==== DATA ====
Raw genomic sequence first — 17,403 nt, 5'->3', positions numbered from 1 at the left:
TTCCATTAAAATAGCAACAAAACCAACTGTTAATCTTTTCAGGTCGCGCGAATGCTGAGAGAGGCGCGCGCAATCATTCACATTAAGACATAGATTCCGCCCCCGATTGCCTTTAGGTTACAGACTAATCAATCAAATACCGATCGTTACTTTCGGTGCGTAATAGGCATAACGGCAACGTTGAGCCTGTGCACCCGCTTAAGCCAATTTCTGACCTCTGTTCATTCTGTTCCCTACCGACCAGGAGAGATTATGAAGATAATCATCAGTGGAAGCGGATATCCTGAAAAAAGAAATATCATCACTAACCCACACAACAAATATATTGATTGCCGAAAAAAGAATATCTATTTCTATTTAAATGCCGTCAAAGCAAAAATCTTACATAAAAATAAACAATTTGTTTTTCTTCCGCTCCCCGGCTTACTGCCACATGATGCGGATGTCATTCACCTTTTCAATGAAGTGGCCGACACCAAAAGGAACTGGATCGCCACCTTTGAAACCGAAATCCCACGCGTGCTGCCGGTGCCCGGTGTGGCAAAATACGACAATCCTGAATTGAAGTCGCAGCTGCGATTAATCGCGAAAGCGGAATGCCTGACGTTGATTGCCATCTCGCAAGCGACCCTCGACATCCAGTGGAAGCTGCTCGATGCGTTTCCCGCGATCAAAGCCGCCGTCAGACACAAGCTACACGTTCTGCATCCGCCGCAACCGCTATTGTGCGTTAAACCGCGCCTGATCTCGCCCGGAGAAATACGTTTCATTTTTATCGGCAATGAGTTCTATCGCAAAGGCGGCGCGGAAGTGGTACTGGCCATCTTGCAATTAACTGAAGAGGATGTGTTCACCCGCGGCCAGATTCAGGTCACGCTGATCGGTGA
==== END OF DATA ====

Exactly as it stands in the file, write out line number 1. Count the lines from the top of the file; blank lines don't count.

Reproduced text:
Raw genomic sequence first — 17,403 nt, 5'->3', positions numbered from 1 at the left: